# Prove the relation: 1² + 2² + 3² ... n² = 1/6 n(n+1)(2n+1)

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We can apply the mathematical induction technique to prove this statement that the sum of the square of the 1st natural numbers is n(n+1)(2n+1)/6.

The first step: Basis;

We'll note the identity by P(n)

We'll prove that the statement holds for n=1.

P(1): 1^2 = 1*(1+1)*(2+1)/6

1 = 2*3/6 => 1 = 1 true

The next step is the inductive step, where we show that if P(k) holds, then P(k+1) holds, too.

P(k): 1^2 +2^2 + ... + k^2 = k*(k+1)(2k+1)/6 true

P(k+1): 1^2 +2^2 + ... + k^2 + (k+1)^2 = (k+1)[(k+1)+1][2(k+1)+1]/6

But 1^2 +2^2 + ... + k^2 = k*(k+1)(2k+1)/6

P(k+1): k*(k+1)(2k+1)/6 + (k+1)^2 = (k+1)(k+2)(2k+3)/6

P(k+1): (k+1)[k*(2k+1) + 6k + 6] = (k+1)(k+2)(2k+3)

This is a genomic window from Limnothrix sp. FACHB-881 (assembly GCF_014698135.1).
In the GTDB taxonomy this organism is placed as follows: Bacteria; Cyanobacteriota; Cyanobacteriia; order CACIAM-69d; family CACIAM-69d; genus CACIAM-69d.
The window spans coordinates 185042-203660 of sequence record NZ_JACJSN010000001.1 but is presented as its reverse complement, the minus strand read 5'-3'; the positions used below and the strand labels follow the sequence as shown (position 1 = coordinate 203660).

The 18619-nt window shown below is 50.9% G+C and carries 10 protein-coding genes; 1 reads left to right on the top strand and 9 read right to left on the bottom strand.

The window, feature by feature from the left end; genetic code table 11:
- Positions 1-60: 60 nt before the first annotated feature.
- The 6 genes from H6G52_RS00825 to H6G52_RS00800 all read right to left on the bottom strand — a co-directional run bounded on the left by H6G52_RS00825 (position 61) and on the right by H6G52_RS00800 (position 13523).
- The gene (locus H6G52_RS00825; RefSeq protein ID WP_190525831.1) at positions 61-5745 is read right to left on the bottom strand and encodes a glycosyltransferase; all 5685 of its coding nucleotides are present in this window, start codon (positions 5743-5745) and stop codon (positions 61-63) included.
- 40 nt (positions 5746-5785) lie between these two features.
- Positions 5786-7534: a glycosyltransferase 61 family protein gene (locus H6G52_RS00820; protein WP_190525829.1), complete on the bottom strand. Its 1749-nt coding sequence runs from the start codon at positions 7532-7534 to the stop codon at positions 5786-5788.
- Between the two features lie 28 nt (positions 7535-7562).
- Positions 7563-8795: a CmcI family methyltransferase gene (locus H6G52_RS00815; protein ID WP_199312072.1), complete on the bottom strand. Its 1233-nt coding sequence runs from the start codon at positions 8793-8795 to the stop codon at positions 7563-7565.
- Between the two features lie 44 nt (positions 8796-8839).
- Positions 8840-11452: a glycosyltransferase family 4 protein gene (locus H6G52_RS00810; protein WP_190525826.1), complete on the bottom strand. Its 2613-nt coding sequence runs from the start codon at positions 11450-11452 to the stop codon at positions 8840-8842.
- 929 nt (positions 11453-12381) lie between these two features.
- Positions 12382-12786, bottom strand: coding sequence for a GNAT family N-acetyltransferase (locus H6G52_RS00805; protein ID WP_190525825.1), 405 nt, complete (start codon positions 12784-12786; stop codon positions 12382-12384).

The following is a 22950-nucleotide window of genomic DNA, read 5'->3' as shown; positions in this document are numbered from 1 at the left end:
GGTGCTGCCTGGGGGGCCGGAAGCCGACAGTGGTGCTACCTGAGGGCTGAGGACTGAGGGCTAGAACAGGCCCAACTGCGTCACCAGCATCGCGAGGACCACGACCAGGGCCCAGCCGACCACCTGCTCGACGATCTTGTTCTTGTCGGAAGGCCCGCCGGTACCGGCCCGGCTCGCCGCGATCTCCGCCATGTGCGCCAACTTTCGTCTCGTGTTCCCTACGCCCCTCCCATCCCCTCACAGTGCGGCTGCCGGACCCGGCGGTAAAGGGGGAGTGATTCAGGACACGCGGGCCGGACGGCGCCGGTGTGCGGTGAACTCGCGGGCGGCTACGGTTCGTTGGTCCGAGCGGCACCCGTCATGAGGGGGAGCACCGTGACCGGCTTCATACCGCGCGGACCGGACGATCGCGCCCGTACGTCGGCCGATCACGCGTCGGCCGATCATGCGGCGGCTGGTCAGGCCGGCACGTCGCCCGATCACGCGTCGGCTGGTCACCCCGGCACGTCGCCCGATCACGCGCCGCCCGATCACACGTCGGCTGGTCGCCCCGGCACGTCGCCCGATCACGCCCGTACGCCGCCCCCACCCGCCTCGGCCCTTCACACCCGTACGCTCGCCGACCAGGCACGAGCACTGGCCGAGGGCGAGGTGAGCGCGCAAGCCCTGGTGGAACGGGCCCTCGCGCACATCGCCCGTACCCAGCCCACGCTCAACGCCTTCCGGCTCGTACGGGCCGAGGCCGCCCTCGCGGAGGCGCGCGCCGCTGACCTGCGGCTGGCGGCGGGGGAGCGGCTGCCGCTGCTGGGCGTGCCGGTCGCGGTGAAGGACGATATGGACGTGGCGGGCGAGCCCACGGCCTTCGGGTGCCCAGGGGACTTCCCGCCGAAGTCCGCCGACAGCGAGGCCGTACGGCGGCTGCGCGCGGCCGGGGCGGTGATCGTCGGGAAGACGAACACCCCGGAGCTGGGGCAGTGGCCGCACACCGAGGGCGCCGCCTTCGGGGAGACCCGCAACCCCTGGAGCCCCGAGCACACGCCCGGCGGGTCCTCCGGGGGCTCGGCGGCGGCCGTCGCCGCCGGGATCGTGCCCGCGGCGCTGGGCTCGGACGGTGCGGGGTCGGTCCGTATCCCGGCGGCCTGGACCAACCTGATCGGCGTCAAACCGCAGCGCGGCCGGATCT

We'll reduce by (k+1):

P(k+1): (2k^2 + 7k + 6) = (2k^2 + 3k+4k + 6)

P(k+1): (2k^2 + 7k + 6) = (2k^2 + 7k + 6)

Since both sides are equal, P(k+1) holds.

**Since both steps of mathematical induction have been proved, the statement P(n): 1^2 + .... + n^2 = n*(n+1)*(2n+1)/6 holds for all natural numbers n.**

The relation to be proved is : 1^2 + 2^2 + 3^2 ... n^2 = 1/6 n(n+1)(2n+1).

This can be done using mathematical induction.

For n = 1

S1 = 1^2 = 1 and 1*(1 + 1)(2*1 + 1)/6 = 2*3/6 = 1

Let the relation be true for n.

So we have Sn = 1^2 + 2^2 + 3^2 ... n^2 = 1/6 n(n+1)(2n+1)

Now S(n + 1) = (1/6)n(n+1)(2n+1) + (n + 1)^2

=> (n + 1)[n*(2n + 1)/6 + n + 1]

=> (1/6)(n + 1)[ 2n^2 + n + 6n + 6]

=> (1/6)(n + 1)[2n^2 + 7n + 6]

=> (1/6)(n + 1)[2n^2 + 4n + 3n + 6]

=> (1/6)(n + 1)[2n(n + 2) + 3(n + 2)]

=> (1/6)(n + 1)(n + 1 + 1)(2(n + 1) + 1)

We now have the relation true for n = 1 and if the relation is true for any n greater than 1, it it also true for n + 1.

**This proves that for all values of n 1^2 + 2^2 + 3^2 ... n^2 = 1/6 n(n+1)(2n+1).**